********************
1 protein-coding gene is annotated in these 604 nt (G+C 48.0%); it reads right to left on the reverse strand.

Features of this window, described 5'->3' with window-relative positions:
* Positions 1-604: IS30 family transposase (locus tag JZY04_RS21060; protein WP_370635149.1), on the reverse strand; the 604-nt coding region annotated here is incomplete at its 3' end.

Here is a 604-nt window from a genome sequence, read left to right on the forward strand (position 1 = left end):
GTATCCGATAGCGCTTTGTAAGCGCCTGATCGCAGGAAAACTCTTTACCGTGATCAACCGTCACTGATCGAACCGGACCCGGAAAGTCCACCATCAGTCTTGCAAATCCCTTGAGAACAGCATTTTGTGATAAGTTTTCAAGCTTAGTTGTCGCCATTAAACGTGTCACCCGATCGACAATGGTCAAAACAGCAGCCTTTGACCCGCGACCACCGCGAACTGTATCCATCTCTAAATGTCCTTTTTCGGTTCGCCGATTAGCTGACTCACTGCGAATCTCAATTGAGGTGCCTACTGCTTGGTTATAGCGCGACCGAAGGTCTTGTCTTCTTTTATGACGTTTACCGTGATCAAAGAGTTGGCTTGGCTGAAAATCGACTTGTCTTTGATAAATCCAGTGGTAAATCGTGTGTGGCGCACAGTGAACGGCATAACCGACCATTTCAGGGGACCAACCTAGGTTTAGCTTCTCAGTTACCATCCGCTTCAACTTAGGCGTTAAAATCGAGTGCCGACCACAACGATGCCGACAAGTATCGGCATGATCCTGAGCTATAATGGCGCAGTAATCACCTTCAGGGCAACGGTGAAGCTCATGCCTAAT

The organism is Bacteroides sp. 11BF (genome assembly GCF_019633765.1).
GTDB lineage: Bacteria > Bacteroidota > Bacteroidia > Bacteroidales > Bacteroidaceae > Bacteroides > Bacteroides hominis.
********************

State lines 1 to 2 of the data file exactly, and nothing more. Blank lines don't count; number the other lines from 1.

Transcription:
1 protein-coding gene is annotated in these 604 nt (G+C 48.0%); it reads right to left on the reverse strand.

Features of this window, described 5'->3' with window-relative positions: